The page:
Wes Anderson Explores Far Beyond a New Frontier With New Film Asteroid City | Dallas Observer

Film and TV

Wes Anderson’s Movie Asteroid City Explores a Greater Frontier Than the Wild West: Humanity

Asteroid City gives us a new color palette from filmmaker Wes Anderson: the Wild West. But it also goes far beyond that.
Asteroid City gives us a new color palette from filmmaker Wes Anderson: the Wild West. But it also goes far beyond that. Courtesy of Pop. 87 Productions/Focus Features
In 1893, historian Frederick Jackson Turner posited that the core of America’s identity comes from an insatiable urge to explore a new frontier. This conception of the American frontier, called “the Frontier thesis,” was delivered at the Chicago World’s Columbian Exposition, and in the years since, a mythology and trope of the frontier and the “Wild West” followed and defined the 20th century.

What started as a thinly veiled apologia for colonialism spoke to this notion of what it meant to be American. It manifested itself when John F. Kennedy said, “We choose to go to the Moon in this decade and do the other things, not because they are easy, but because they are hard,” just as it did when Judy Garland said, “Toto, I’ve a feeling we’re not in Kansas anymore.”

Turner contended that Americans are a frontier people who are constantly exploring the unknown, but in Wes Anderson's latest movie, Asteroid City, the director reminds us that we are human beings, first and foremost.

Asteroid City is the 11th film from Anderson, the famed Texas auteur/director whose prior works include The Royal Tenenbaums, Rushmore and The Grand Budapest Hotel. Anderson’s films, which are defined by their twee storytelling and distinctively vivacious cinematography, frequently boast ensemble casts, commonly including Bill Murray, Luke and Owen Wilson, Frances McDormand and other recurring cast members.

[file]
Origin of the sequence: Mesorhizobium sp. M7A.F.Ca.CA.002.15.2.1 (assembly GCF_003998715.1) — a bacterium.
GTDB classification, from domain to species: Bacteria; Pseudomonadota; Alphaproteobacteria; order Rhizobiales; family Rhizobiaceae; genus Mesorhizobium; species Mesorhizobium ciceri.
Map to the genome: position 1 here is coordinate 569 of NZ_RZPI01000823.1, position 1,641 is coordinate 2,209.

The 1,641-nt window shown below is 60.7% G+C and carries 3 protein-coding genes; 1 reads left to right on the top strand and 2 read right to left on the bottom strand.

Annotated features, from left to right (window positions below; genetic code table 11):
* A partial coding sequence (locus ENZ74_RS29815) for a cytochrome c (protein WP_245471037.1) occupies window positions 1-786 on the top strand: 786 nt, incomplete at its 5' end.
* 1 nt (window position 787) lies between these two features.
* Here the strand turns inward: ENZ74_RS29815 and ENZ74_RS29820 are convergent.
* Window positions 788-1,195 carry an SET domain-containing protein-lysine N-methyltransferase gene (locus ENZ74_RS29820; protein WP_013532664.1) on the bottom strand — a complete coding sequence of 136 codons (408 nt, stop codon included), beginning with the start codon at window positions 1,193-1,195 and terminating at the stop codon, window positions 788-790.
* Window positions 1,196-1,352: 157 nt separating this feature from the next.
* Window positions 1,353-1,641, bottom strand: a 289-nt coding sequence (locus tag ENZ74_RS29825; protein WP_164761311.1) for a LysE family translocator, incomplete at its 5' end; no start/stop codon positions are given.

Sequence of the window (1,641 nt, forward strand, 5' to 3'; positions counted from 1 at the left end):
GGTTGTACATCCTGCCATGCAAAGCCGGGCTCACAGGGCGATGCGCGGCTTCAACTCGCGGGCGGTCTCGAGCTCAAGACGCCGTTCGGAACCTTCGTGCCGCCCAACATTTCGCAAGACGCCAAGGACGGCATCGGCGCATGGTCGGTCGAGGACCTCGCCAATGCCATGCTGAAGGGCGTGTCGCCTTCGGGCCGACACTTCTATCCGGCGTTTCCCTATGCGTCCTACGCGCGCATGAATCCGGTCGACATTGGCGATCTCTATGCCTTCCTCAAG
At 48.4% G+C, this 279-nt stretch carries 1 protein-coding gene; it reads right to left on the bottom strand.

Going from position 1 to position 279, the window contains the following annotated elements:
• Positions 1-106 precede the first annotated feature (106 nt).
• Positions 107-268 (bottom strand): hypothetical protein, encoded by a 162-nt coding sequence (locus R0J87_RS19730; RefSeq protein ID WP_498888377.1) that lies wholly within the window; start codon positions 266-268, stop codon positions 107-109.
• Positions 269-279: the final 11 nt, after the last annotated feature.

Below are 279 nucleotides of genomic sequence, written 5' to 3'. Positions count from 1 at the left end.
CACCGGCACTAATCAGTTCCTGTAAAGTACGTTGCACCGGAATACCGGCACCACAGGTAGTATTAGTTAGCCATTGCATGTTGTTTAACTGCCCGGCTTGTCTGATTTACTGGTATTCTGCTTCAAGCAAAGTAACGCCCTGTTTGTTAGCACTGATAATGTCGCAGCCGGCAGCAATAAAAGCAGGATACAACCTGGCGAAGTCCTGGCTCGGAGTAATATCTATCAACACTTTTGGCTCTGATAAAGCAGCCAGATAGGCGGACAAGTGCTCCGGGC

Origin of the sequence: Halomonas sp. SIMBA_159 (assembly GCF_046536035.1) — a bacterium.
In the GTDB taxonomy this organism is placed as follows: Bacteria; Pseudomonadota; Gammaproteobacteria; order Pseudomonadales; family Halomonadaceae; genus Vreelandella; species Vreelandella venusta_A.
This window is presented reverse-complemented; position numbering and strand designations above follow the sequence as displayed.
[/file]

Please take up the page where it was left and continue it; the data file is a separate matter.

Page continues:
This time around, Asteroid City has a who’s-who of frequent Anderson collaborators: Tilda Swinton, Jason Schwartzman and Edward Norton, just to name a few. There are also some A-listers making their Anderson debut in this film, including Margot Robbie and Tom Hanks.

Without going into painstaking detail, the movie looks at two universes (you can stop reading here if you want to avoid spoilers): the universe of a playwright writing a play, and the Western frontier town (named “Asteroid City”) where the script's setting takes place. In the quaint little town of Asteroid City, Schwartzman’s stoically indifferent character (a war photographer named Augie) informs his three children that their mother has just died and does so with the bedside manner of a scalpel. Amid his grief, the oldest of those three children, named Woodrow (played by Jake Ryan), falls in love with a movie star’s (Scarlett Johansson) sardonic daughter Dinah (played by Grace Edwards).

Meanwhile, a Junior Stargazer Convention is taking place in Asteroid City, and all the townsfolk are left in a perpetual state of disbelief and lockdown as an alien (played by Jeff Goldblum) drops by and commandeers the town’s asteroid. As a schoolteacher played by Maya Hawke lectures her students about the solar system, questions about the alien persist.

Despite the paranoia and civilian angst, the characters all remain grounded and go through two emotions that are universal among all humans: grief and love.